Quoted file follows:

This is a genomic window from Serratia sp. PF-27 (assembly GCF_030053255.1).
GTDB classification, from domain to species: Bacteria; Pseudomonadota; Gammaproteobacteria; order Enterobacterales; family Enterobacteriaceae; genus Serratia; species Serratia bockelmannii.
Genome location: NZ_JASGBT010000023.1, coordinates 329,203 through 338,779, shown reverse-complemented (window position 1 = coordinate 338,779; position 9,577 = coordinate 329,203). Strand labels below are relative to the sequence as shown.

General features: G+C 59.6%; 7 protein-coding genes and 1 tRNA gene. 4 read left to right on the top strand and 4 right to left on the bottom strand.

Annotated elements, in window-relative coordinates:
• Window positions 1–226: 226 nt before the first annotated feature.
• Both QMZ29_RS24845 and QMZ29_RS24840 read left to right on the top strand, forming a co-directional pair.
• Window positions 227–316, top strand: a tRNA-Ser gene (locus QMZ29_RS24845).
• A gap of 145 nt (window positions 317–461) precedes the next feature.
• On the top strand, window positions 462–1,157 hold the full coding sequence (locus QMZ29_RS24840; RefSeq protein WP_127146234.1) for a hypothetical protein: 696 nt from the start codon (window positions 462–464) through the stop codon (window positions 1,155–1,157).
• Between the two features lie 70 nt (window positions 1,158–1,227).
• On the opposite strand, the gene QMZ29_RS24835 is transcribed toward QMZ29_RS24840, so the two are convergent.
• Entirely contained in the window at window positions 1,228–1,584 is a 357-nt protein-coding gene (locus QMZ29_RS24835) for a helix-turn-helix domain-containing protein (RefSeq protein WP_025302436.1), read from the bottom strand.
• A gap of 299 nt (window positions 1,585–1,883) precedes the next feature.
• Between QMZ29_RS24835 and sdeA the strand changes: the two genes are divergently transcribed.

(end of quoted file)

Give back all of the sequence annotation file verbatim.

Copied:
This is a genomic window from Serratia sp. PF-27 (assembly GCF_030053255.1).
GTDB classification, from domain to species: Bacteria; Pseudomonadota; Gammaproteobacteria; order Enterobacterales; family Enterobacteriaceae; genus Serratia; species Serratia bockelmannii.
Genome location: NZ_JASGBT010000023.1, coordinates 329,203 through 338,779, shown reverse-complemented (window position 1 = coordinate 338,779; position 9,577 = coordinate 329,203). Strand labels below are relative to the sequence as shown.

General features: G+C 59.6%; 7 protein-coding genes and 1 tRNA gene. 4 read left to right on the top strand and 4 right to left on the bottom strand.

Annotated elements, in window-relative coordinates:
• Window positions 1–226: 226 nt before the first annotated feature.
• Both QMZ29_RS24845 and QMZ29_RS24840 read left to right on the top strand, forming a co-directional pair.
• Window positions 227–316, top strand: a tRNA-Ser gene (locus QMZ29_RS24845).
• A gap of 145 nt (window positions 317–461) precedes the next feature.
• On the top strand, window positions 462–1,157 hold the full coding sequence (locus QMZ29_RS24840; RefSeq protein WP_127146234.1) for a hypothetical protein: 696 nt from the start codon (window positions 462–464) through the stop codon (window positions 1,155–1,157).
• Between the two features lie 70 nt (window positions 1,158–1,227).
• On the opposite strand, the gene QMZ29_RS24835 is transcribed toward QMZ29_RS24840, so the two are convergent.
• Entirely contained in the window at window positions 1,228–1,584 is a 357-nt protein-coding gene (locus QMZ29_RS24835) for a helix-turn-helix domain-containing protein (RefSeq protein WP_025302436.1), read from the bottom strand.
• A gap of 299 nt (window positions 1,585–1,883) precedes the next feature.
• Between QMZ29_RS24835 and sdeA the strand changes: the two genes are divergently transcribed.